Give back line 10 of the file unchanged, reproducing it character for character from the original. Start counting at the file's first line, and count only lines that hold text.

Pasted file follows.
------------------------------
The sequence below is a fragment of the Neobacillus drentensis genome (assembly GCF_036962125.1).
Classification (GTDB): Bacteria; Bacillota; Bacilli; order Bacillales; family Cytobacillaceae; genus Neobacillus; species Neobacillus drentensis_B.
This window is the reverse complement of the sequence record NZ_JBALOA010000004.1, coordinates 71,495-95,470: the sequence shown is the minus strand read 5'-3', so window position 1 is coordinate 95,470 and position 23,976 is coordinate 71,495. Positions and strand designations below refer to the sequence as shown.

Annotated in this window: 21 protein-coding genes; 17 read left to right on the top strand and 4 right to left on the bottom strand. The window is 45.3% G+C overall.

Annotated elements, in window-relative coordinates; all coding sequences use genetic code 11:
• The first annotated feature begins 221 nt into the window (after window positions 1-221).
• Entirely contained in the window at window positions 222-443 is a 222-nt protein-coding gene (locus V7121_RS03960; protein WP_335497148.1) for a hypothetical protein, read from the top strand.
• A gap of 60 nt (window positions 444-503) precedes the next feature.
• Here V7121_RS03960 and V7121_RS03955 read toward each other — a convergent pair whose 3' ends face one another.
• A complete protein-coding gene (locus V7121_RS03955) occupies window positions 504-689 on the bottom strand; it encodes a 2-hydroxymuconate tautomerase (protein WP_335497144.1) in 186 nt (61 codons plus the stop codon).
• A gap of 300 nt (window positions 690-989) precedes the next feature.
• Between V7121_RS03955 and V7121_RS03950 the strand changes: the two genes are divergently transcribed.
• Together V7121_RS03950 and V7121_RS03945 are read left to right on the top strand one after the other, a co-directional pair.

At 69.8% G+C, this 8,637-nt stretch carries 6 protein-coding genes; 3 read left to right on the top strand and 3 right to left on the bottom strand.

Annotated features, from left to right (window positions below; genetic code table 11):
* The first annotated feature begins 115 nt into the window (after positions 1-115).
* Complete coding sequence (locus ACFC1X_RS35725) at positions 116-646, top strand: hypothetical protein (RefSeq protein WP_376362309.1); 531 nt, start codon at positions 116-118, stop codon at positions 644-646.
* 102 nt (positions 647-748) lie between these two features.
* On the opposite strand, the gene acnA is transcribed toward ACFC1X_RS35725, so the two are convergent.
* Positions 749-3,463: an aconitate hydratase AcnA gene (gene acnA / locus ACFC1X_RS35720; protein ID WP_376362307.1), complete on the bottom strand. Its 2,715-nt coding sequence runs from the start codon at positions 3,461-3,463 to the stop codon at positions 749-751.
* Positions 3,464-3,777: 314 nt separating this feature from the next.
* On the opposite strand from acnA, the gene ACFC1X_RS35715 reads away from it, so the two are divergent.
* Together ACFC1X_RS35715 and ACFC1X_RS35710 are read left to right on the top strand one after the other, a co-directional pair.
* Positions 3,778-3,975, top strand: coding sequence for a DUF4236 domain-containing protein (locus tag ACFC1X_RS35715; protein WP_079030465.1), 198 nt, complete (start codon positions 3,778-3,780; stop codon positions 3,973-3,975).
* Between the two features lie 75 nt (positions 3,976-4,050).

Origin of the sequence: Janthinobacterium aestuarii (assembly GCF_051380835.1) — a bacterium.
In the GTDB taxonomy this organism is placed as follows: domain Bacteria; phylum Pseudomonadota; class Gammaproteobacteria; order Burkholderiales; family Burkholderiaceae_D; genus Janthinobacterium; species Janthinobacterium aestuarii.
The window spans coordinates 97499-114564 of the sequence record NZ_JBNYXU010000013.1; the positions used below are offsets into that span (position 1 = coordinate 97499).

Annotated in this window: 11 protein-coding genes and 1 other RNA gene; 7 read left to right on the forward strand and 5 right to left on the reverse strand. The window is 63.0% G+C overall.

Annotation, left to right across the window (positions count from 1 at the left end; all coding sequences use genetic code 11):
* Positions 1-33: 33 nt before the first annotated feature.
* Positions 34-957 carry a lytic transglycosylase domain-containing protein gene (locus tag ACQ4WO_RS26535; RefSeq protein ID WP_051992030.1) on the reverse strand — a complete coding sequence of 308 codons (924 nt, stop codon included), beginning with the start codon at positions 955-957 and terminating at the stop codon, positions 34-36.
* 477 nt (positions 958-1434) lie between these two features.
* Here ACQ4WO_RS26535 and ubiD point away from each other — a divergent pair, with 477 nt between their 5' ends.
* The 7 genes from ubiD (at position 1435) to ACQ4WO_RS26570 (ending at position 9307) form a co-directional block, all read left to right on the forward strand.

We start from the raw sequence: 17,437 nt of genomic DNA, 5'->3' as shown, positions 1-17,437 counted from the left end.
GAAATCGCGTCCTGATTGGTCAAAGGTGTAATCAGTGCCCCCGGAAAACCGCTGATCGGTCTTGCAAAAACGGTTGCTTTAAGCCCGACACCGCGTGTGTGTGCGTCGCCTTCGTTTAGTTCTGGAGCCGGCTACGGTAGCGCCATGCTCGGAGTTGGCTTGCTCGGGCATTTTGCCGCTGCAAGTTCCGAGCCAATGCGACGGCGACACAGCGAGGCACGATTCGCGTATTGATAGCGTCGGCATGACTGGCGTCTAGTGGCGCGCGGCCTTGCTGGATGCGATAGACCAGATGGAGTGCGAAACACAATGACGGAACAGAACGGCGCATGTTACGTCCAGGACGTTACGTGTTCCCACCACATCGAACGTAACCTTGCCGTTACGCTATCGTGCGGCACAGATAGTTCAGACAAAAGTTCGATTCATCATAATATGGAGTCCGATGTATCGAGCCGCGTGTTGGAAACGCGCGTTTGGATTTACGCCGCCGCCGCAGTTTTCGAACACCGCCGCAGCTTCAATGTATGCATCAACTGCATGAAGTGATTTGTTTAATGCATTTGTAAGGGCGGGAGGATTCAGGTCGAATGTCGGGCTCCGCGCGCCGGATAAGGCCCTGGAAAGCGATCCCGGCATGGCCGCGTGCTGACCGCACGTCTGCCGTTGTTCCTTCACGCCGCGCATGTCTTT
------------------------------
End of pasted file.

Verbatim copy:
• A complete protein-coding gene (locus V7121_RS03955) occupies window positions 504-689 on the bottom strand; it encodes a 2-hydroxymuconate tautomerase (protein WP_335497144.1) in 186 nt (61 codons plus the stop codon).